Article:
Farming Practices & Services

Sustainability is the underlying principle for crop production at Yost Farm.  We have five crops in our rotation: corn, soybeans, alfalfa, sugar beets, and edible dry beans.  Crop rotation breaks up the disease and pest cycle of the different crops.  Minimum tillage, the planting of cover crops on our sugar beet fields, and using the Conservation Reserve Program for filter strips and highly erodible acres keeps our soils in place.  We practice integrated pest management, only applying pesticides when threshold infestations warrant application.  Our equipment is GPS guided to reduce fuel consumption, pesticide, and fertilizer usage.  Our alfalfa and most of our corn production is delivered to local dairies thereby reducing transportation.  In return, we apply manure from the same dairies thereby eliminating commercial fertilizer.  We are constantly adapting new technology that reduces inputs and improves our efficiency without reducing yields.

Spring Tillage/Planting

Once the topsoil is dry in the spring, field cultivators and a vertical tillage tool prepare the seedbed by tilling the ground four inches deep.  Oats are spread over sugar beet fields as a cover crop.  Small seed crops like alfalfa and beets are planted in soil depths of an inch or less.  These crops are the first to be planted as they will germinate at lower soil temperatures.  Corn planting starts shortly thereafter, with soybeans following and then edible dry beans.  All of these crops have larger seeds and are planted two to three inches deep.  We are constantly implementing new technologies to maximize the potential of every seed.  The entire planting season takes about two weeks, with the goal to be done by the second week in May.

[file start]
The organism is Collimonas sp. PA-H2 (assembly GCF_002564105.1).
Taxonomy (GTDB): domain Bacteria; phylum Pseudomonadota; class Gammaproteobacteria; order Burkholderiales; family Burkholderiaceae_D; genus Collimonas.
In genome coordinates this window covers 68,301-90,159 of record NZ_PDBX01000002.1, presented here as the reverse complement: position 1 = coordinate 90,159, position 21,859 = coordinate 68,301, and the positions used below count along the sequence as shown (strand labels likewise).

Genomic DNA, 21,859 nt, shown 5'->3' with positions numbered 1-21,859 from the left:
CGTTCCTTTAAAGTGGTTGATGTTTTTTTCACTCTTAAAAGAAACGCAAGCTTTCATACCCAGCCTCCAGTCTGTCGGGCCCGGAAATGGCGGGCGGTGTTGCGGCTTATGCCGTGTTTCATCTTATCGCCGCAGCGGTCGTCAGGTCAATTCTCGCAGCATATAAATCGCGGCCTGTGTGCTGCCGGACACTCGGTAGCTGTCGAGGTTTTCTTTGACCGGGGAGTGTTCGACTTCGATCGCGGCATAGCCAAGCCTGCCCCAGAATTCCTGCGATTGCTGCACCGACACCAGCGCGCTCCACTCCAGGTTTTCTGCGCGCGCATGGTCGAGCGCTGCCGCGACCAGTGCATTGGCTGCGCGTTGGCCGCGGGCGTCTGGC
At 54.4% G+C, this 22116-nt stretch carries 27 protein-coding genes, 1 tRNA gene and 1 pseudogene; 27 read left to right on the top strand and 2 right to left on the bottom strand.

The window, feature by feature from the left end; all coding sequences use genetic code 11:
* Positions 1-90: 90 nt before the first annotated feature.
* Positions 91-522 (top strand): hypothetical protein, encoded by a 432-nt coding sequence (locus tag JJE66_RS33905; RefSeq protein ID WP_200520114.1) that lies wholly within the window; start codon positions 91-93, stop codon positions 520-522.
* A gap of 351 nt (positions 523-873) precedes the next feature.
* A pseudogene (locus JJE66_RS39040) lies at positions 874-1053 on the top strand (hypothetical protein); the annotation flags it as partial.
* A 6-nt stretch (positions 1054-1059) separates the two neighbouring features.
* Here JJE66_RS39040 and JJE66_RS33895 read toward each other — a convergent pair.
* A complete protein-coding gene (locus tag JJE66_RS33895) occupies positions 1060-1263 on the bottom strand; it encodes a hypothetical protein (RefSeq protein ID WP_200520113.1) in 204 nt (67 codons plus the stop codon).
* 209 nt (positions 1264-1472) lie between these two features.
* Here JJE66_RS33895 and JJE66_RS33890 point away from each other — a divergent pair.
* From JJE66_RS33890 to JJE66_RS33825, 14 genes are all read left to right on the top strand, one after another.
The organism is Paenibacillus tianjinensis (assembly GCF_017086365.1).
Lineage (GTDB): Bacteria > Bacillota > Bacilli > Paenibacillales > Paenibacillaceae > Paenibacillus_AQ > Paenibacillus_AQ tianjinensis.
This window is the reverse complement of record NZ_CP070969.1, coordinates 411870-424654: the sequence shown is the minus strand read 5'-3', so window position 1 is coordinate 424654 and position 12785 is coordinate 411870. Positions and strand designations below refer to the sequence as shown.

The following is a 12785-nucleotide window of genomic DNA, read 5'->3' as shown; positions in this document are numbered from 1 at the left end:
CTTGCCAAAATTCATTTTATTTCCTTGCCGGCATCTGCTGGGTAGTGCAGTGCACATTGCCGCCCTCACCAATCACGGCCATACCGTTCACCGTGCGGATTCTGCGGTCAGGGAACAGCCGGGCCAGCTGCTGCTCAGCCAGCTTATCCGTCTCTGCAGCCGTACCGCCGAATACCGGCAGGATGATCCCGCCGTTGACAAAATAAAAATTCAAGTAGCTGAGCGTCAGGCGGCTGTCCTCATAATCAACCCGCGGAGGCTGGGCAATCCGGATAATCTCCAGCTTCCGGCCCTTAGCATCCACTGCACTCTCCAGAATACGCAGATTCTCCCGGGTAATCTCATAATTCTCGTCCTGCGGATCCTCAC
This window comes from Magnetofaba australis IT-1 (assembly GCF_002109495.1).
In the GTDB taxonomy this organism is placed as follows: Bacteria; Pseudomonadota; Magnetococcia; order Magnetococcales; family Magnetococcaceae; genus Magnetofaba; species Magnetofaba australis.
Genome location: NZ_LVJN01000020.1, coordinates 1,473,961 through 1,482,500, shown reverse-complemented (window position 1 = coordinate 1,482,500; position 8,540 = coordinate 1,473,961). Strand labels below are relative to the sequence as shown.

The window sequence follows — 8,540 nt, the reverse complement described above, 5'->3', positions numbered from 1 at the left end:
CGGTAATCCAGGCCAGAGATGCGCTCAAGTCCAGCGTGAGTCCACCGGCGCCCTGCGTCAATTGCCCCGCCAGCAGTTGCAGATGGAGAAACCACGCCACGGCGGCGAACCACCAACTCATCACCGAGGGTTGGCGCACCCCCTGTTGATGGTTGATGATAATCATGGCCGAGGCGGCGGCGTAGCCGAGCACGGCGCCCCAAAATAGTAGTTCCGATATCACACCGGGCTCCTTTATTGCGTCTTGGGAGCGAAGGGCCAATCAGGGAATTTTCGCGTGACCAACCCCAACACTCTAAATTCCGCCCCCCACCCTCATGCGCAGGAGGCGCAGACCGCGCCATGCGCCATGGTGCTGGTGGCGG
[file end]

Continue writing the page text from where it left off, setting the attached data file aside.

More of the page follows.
We apply pesticides, growth promoters and micronutrients with both ground and air applications.  All crops are continuously monitored for pest infestations.  Pesticides are only applied after an economic threshold is attained.  Ground sprayers are used before crops emerge and when crops are small enough to drive between the rows.  Airplanes are used when the crop canopy covers the space between the rows.  All equipment is GPS guided to avoid application overlap and drift reduction nozzles reduce pesticide drifting onto nearby crops.   Biotechnology has eliminated the use of insecticides on our corn fields.


Starting in the last week of May, four crops of alfalfa are harvested for the dairies.  The alfalfa is mowed at four week intervals using tractor mounted disc mowers.  The hay is required to dry down to 60% moisture or less which is required for long term storage and for maximum cow nutrition.  This process usually takes about 24 hours.  Yost Farm is a partner in CY Harvesting, which completes the rest of the harvesting process.  Hay mergers are used to combine several smaller windrows of hay into a single seventy foot windrow of hay.  Next the forage harvesters pick up the hay and chop it into approximately ¾ – 1 ½ inch pieces and blow it into a truck.  The trucks go to the dairy, weigh each load and unload the hay where the hay pile is being built.  Four wheel drive tractors with blades push the hay onto the pile where it is packed down to force out any air that will cause the hay to spoil during storage. The pile is covered with two layers of plastic to keep oxygen out, enabling the fermentation process to start.